Calendaring an Uncontested Divorce Case

Depending on how the Defendant responds, your case may be ready to go on the court calendar. This is called calendaring and it means that the papers are ready for the Judge to review.

  • If the Defendant signs and returns the Affidavit of Defendant, then you can file the rest of the papers and have your case calendared immediately.
  • If the Defendant "defaults" and does not respond in any way, then you have to wait 40 days from the day the Defendant was served to file the rest of your papers.
  • If the Defendant files a Notice of Appearance, then your case becomes a contested divorce. You may need a lawyer to help you with your case. Click on “Find a Lawyer” in the Quicklinks box on this page to search for a lawyer that may be able to help you. There are strict deadlines that must be met. If you are unable to find a lawyer to help you, contact the court or is available, contact the court Help Center for information about the law and court procedure. Click on “Help Centers” in the Quicklinks box on this page to find the Help Center for the court where your papers have been filed.


Prepare the Papers

There are forms available for your use:

  • If you have no children under 21 and your marriage has been over for at least 6 months, you can use the DIY Uncontested Divorce Program to make the rest of your papers.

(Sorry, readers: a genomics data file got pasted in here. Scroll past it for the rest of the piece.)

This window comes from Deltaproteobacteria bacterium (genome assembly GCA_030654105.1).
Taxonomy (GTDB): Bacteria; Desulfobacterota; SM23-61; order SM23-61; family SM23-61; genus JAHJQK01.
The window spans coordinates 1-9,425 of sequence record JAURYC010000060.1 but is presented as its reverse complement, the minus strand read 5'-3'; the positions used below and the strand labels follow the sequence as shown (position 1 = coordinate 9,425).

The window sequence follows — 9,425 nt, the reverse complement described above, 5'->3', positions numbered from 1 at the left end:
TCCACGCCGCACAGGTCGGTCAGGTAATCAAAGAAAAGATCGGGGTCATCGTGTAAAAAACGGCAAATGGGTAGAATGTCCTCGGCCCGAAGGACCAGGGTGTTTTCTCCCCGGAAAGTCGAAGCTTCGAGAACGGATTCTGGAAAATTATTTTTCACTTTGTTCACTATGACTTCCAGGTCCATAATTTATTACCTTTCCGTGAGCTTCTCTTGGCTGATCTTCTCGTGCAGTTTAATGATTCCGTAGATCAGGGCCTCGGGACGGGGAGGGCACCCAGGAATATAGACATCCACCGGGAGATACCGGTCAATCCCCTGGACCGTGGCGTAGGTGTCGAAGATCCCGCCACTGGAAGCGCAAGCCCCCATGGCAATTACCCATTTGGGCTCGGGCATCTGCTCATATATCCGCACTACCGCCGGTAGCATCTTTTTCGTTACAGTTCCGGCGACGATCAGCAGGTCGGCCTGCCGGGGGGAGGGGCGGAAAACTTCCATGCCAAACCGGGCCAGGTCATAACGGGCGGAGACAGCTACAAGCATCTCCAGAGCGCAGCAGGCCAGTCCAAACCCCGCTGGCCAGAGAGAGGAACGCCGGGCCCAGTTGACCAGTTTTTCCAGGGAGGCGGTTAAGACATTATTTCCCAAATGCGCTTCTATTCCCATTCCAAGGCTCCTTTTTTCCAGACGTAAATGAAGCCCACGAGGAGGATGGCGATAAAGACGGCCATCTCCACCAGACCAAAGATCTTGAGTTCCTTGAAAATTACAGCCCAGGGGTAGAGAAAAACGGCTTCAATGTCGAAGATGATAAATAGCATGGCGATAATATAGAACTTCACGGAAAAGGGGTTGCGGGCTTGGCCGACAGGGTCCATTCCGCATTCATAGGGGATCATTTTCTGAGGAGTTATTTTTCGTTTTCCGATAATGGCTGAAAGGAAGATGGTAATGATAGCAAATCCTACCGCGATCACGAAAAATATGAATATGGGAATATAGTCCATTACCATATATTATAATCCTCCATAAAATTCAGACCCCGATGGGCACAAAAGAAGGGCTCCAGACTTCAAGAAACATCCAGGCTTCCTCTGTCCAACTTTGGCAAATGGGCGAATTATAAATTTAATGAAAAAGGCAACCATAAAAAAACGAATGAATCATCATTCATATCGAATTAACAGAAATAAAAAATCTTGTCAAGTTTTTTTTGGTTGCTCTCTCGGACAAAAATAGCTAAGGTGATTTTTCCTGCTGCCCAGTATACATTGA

• If you have children under 21, use the paper Uncontested Divorce Packet..
  • Forms for contested cases are also available, however you may want to speak with an attorney if your spouse does not want a divorce or if you are unable to agree on economic issues, or issues related to property or children.


What to File

After the papers have been signed and notarized, it is a good idea to make copies of your papers for your own records.

File the following with the County Clerk's Office:

  • Note of Issue
  • Request for Judicial Intervention (RJI)
  • photocopy of the Summons With Notice or Summons and Complaint
  • Affidavit of Regularity
  • Affidavit of Plaintiff
  • Sworn Statement of Removal of Barriers to Remarriage, if you were married in a religious ceremony
  • Affadivit of Defendant or Affidavit of Service, completed and signed in front of a Notary Public, by the person who served the Defendant
  • Findings of Fact and Conclusions of Law
  • Judgment of Divorce
  • Part 130 Certification
  • Certificate of Dissolution of Marriage

** Additional or different forms may be required. Ask the clerk for more information.

In some counties, a self-addressed stamped envelope or postcard is also required.


Where to File

Depending on the county, you will file your papers with the County Clerk's Office or the Supreme Court Clerk's Office. You may be able to file the papers over the internet using NYSCEF, the New York State Courts Electronic Filing system. Check to see if you can do this on the e-filing County List.


The Filing Fee

There is a total filing fee of $125 for the Note of Issue and the RJI. The clerk will give you a receipt.

If you were given a fee waiver for the court and filing fees, there is no charge. The fee waiver does not cover the cost of a lawyer, photocopies, notary fees, transportation, mailing, process server fees, etc. There may also be a fee to file the "Certificate of Dissolution."


Next Step

If there are no problems with your papers and your divorce is granted the Judge will sign the Judgment. You will be contacted when the Judgment is ready for you.

Learn more about The Judgment in an Uncontested Divorce.

** This is a general information and may not apply to the county where you're filing your uncontested divorce case. Contact the Supreme Court in your county for more information.

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